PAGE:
"It looks more like she was lazing around," Brynja suddenly spoke up as she walked into the room with a presence almost as intimidating as her mother's. But Ylva's eyes were now fixed on the scroll in her other daughter's hand.

"What's that?" she asked.

"Um, a message from Queen Frigga to you, Mother," Regin replied, handing the scroll out to her. Both Ylva and Brynja instantly raised their eyebrows with interest.

"The queen?" Ylva asked, clearly intrigued, "Very well, let me see it."

Quickly taking the scroll from Regin, she wasted no time in removing the ribbon and unrolling it. Aska, Regin, and Brynja all watched while she read. No one else seemed to notice, but an anxious frown crossed Aska's face as she considered a previously unlikely possibility. What if this was about her alter-ego, and the wanted poster? Was it a lure for her to latch onto as a plan, or was she simply feeling paranoid? Either way, she then let her mouth fall open when she saw keen fascination fill Ylva's face at what she found, transforming her frowning, marble-like expression into one of smiling appeal.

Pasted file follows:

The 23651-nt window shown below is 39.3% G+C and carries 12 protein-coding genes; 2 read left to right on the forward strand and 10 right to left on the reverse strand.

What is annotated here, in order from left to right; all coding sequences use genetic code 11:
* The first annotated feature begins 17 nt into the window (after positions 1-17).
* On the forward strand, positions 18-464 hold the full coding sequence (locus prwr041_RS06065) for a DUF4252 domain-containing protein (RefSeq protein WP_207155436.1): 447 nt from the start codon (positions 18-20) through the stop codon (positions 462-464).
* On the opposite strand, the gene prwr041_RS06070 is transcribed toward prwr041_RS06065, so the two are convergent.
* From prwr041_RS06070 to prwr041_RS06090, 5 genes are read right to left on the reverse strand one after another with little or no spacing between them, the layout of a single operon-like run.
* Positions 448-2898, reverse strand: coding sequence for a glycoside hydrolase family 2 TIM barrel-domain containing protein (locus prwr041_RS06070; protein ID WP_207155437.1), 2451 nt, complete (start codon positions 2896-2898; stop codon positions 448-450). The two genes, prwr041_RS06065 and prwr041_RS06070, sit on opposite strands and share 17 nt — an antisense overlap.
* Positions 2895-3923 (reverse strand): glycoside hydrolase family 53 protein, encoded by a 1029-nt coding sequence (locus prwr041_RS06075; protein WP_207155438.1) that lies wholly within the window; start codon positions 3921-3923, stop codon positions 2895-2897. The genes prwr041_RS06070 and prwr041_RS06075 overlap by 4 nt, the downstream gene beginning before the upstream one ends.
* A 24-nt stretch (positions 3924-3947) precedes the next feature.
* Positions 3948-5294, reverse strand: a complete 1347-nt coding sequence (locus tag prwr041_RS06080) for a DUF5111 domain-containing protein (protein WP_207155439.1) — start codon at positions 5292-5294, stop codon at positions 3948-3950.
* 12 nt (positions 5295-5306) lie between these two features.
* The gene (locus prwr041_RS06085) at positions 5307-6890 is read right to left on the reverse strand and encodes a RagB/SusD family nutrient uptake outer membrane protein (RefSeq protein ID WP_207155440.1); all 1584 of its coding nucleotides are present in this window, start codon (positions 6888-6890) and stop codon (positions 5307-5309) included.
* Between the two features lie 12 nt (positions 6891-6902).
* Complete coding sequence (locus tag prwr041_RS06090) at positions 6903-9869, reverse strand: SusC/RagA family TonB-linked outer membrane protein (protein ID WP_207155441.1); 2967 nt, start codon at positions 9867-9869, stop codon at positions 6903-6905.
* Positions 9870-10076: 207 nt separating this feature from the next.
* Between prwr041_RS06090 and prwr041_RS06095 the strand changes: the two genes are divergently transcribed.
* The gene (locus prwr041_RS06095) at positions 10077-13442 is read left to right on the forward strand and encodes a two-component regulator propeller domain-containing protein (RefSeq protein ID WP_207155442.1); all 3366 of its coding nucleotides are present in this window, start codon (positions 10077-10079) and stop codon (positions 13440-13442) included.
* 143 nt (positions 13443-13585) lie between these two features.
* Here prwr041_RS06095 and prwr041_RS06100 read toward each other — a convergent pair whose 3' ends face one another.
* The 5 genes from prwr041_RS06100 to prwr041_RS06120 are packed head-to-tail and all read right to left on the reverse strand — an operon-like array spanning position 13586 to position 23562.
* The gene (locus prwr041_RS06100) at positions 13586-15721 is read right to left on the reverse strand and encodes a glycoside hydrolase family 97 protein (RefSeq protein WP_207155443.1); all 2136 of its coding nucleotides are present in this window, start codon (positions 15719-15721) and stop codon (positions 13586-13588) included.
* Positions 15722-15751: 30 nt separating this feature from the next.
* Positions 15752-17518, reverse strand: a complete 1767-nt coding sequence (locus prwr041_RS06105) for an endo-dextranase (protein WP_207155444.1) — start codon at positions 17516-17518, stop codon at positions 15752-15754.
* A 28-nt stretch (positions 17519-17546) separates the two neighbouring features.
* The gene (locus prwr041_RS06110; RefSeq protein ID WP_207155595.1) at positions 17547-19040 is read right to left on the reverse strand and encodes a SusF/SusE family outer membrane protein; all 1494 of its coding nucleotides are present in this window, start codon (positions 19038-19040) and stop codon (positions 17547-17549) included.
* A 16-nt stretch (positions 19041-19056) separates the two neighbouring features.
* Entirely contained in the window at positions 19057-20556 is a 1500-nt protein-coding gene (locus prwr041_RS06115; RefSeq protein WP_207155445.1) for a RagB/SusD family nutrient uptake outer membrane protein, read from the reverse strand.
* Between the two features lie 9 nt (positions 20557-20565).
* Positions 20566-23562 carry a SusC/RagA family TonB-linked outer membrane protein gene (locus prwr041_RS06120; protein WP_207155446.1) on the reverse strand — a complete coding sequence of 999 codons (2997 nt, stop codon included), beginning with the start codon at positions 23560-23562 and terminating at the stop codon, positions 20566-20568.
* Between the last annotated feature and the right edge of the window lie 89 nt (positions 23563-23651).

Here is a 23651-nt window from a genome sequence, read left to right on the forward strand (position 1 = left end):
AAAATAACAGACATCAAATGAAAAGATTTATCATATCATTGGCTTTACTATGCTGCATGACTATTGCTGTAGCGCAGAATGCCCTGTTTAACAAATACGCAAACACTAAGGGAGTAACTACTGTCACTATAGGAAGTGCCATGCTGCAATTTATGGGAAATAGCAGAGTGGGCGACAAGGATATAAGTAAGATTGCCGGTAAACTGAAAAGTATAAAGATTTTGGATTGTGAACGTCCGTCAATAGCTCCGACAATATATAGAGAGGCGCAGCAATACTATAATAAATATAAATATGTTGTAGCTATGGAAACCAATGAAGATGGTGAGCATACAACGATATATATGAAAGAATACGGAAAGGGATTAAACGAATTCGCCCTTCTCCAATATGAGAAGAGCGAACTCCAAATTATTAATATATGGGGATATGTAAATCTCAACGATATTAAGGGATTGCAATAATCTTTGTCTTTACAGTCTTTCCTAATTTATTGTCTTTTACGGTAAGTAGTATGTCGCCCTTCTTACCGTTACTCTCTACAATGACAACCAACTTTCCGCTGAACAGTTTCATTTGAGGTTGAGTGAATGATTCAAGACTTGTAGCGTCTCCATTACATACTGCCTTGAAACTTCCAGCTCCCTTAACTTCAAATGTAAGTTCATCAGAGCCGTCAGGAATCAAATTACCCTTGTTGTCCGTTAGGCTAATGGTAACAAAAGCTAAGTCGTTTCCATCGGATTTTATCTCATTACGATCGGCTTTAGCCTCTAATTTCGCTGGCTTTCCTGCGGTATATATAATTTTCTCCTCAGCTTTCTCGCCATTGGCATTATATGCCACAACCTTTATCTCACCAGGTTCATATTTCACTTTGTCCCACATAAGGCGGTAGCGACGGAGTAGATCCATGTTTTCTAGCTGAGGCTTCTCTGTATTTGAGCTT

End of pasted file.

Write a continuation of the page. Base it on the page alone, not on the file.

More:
"Interesting," she noted out loud.

"What? What is it?" Brynja asked eagerly.

While she rolled the scroll again, Ylva replied to all three of the girls, "It appears I have been invited to join her Majesty for afternoon tea, a day before the ball."

At this, Aska and Regin immediately exchanged puzzled faces. While Aska let relief wash over her now that her theory had proved false – or at least, appeared to – the message nonetheless confused her. It had been a while since the lady received an invitation like this, so why now? Again, the likelihood of a trap raised its head again, but Aska decided to put it aside for a time with a little headshake.